With Sports Cars, Hit Reset (Often) for Success
29 Mai 2015 - Automotive News
The newly redesigned Mustang is barely a year old, and Ford is already unfurling a series of updates and upgrades for the 2016 model year.
Some of the motivation for these quick changes is, of course, aimed at blunting an expected strong challenge from the revamped (read: leaner, meaner) 2016 Chevrolet Camaro due this fall.
But there’s more to it than that.
Ford, General Motors and Fiat Chrysler know something about nurturing sports and muscle cars for long-term success that many other automakers don’t, or won’t, practice.
Launch it and leave it is a death sentence for sporty cars. And no company has been more successful at failing with sporty cars than Toyota.
Celica, Supra, Paseo, MR2, MR2 Spyder -- all fine cars -- were born and died because Toyota never bothered to invest in them consistently to keep the metal fresh. Nissan, Mazda, Subaru and Mitsubishi are also guilty of launching sports cars and then neglecting them to death. The Z car, the RX-7 and RX-8, the SVX and Eclipse are examples from those brands.
“You usually get 2½ years of hot sales,” says Rod McLaughlin, a Mazda vehicle line manager and product planner responsible for the MX-5 sports car.
The MX-5 Miata -- the world’s top-selling two-seat roadster -- outlasted all of the competitors it has faced in the same price range -- Mercury Capri, Honda Del Sol, Pontiac Solstice and Saturn Sky. The two-seater has seen numerous special editions and trim packages since its launch a quarter century ago.
“Things are always being worked on, always being improved,” McLaughlin told.
The two latest sporty cars from Subaru and Toyota’s Scion, the lightweight BRZ and FR-S, started off well but are now twisting in the wind. U.S. sales through April are down 43% and 29%, respectively. Neither car has been updated much since their 2012 launch. If tradition holds, both cars’ sales will continue to wither, and the models will be dropped, with the automakers citing a lack of demand and no business case for a successor.
Mustang: Template for success
The Mustang is still going strong after 50 years in part because Ford learned early on that keeping the car fresh with new features and new models -- not just different colors and seat fabrics -- stokes interest after the initial buzz wears off.
Ford launched the Mustang in April 1964 as a coupe and convertible. Then came the GT and fastback. Options such as the Pony interior and various trim packages were added over the years. High-performance versions, such as those built by Carroll Shelby, and special editions -- the California Special, Boss 302, Mach 1 and others -- were added. Lower-performance luxury versions, such as the Grande and Mustang II Ghia, appealed to a different set of customers. Constant change is part of the Mustang’s DNA.
“We continue innovating new features and technologies in order to meet customer demand,” says Steve Ling, Mustang marketing manager. “We keep the Mustang fresh, as it represents the heart, soul and passion of the Ford brand,” he added.
Chevrolet employed this strategy with the Camaro over the years, adding the SS, Z/28, RS, Berlinetta and other models during the car’s original 1967-2005 run. Since the Camaro returned in 2009, Chevrolet has added more power and tweaked the cosmetics, helping to juice sales to more than 500,000.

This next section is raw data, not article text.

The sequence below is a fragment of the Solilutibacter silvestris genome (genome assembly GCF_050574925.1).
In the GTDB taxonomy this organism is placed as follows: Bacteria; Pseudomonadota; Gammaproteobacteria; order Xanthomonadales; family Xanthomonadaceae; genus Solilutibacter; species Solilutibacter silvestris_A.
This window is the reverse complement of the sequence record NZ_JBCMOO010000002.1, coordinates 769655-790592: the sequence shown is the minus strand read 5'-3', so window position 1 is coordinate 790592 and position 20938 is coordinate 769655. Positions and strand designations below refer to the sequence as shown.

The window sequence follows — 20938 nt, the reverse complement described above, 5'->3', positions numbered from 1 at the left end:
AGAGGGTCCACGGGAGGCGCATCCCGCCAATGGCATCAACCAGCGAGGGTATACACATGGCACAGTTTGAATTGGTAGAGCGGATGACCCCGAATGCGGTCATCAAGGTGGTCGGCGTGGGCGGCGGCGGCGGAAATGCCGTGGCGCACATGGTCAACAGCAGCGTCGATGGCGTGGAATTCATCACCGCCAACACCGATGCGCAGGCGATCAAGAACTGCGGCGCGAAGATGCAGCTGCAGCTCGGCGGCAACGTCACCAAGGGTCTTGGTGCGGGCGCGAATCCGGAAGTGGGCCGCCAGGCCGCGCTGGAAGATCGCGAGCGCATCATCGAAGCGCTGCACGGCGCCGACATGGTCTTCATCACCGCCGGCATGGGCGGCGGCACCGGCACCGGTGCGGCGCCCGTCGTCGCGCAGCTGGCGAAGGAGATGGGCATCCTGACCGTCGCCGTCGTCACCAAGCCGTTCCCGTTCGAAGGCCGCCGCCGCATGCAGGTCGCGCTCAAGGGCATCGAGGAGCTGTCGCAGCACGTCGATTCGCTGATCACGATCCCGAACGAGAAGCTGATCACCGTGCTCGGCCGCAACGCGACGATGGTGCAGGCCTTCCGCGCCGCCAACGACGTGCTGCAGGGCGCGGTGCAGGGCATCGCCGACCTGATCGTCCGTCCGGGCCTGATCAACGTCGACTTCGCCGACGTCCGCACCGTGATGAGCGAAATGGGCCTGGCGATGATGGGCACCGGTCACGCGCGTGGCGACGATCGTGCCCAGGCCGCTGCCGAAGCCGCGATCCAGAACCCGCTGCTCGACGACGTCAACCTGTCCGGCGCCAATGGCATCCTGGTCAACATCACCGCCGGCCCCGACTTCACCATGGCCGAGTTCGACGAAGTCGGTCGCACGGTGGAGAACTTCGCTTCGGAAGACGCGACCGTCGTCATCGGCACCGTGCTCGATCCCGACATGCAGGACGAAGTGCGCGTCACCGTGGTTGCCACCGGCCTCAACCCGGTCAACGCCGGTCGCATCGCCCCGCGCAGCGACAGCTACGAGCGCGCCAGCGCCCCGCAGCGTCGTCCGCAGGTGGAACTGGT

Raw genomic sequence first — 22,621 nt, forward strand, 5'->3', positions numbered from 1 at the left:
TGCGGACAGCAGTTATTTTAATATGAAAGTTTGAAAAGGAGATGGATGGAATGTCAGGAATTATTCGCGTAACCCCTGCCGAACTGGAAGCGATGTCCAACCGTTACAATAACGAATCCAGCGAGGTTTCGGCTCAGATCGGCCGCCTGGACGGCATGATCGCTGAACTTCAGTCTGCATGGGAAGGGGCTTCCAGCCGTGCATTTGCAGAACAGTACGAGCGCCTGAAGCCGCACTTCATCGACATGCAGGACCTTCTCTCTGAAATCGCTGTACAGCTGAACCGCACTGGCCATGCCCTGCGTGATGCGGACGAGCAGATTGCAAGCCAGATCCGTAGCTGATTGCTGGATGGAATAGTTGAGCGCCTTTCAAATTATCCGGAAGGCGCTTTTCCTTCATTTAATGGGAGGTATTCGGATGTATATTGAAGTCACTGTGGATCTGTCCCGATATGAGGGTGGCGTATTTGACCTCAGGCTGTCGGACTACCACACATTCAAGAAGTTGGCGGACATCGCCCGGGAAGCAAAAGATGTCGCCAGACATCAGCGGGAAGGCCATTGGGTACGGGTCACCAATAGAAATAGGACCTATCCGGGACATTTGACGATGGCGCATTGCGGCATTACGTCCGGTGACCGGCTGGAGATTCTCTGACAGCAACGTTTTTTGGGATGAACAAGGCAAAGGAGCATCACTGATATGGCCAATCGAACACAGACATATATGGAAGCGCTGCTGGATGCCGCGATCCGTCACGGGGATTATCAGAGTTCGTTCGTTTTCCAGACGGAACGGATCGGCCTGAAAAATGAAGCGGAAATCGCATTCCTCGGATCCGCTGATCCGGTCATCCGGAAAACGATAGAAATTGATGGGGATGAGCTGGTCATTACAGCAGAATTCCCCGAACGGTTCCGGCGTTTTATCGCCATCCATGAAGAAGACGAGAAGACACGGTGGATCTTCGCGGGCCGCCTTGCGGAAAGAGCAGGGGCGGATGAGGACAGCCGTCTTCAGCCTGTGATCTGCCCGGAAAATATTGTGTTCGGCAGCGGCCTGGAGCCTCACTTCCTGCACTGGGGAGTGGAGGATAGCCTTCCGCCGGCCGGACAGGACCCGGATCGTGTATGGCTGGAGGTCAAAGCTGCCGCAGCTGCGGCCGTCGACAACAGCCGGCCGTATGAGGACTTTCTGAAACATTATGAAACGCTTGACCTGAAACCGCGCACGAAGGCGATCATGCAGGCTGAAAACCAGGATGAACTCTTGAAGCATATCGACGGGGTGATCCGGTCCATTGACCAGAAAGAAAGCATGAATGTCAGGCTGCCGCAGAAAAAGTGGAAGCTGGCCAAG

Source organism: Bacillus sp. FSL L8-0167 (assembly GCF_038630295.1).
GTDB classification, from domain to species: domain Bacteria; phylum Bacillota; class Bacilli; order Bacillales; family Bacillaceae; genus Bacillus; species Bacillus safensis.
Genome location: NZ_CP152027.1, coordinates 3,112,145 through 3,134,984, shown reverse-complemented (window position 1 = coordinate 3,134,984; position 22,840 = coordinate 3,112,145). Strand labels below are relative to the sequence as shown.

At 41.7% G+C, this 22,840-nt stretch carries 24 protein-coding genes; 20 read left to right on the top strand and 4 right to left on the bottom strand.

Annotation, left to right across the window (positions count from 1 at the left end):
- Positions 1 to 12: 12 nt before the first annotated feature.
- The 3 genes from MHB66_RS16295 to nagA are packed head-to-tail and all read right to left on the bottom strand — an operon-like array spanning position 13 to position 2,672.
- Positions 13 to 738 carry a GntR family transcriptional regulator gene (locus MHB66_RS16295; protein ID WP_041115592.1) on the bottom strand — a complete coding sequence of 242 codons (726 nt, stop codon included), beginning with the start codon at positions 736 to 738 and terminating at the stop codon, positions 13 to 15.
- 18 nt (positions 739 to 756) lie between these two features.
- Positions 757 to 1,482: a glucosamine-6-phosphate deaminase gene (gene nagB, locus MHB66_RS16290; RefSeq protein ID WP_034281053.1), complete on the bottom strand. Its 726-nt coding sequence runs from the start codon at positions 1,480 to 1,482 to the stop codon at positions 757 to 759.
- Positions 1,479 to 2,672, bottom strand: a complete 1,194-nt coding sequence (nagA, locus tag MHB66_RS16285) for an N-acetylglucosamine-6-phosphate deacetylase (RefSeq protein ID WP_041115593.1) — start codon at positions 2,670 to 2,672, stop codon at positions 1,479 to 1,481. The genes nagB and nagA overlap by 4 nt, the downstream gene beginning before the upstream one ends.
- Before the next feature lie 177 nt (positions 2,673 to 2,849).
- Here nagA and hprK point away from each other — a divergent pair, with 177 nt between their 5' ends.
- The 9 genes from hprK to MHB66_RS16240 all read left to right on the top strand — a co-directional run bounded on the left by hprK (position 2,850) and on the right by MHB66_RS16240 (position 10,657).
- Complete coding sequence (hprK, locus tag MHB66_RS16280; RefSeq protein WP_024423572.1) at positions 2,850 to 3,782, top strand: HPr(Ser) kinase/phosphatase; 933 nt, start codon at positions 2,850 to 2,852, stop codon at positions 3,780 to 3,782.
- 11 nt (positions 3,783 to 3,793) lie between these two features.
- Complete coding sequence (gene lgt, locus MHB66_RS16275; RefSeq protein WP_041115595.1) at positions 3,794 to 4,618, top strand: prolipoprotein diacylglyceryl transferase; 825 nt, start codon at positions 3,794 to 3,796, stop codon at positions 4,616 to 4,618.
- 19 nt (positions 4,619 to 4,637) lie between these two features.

Even though the Dodge Challenger is now 7 years old, the muscle coupe is selling better than ever. The optional 707-hp Hellcat engine, a restyled interior and freshened exterior debuted last fall, and Challenger sales are up 41% through April.
Meanwhile, sales are sinking for Hyundai’s Veloster coupe, basically untouched except for cosmetics and a few minor equipment changes since its 2011 debut. Through April, U.S. sales of Veloster are down 27%.
During the recent press introduction in Detroit for the 2016 Camaro, Mark Reuss, GM’s executive vice president of global product development, told me the launch-and-leave strategy doesn’t work for sports cars.
“You can’t do that,” Reuss said.
Chevrolet, he said, will launch three models of the Camaro and then fill out the lineup in the coming years. Reuss said the car’s heritage will influence future Camaro models. And he gave a hint of what one of those may be: a modern version of the 1969 Camaro Z/28 Trans Am race car. That car had a high-performance, 302-cubic-inch (5.0-liter) engine.
“We’re looking at the original formulas of the Trans Am homologation of the Z/28,” he told Automotive News. “Why was the 302 engine so special? So, the formula may change a little, but it still needs to be a wicked fast track car more capable maybe than the comfort- and driver-oriented models.
“In badge only do you reach into heritage. They are very important from a heritage standpoint, but they shouldn’t lock out what we do for the future,” Reuss added.
Ford is taking a bit of a different tack with the Mustang.
Ford designers took a look at some of the unique and most successful design cues of the 1960s cars and brought them into the present. One feature -- the hood-mounted turn signal indicators, first used on the car in 1967 -- is making a comeback on the 2016 Mustang. The California Special and Pony appearance packages also are returning to the Mustang for the 2016 model year.
Because the market segment for cars such as the Mustang, Camaro and Challenger is far smaller today than ever, keeping these cars fresh has never been more important.
“Fans of the Mustang are very passionate about the brand,” says Ling, “and they’re always looking for something new.”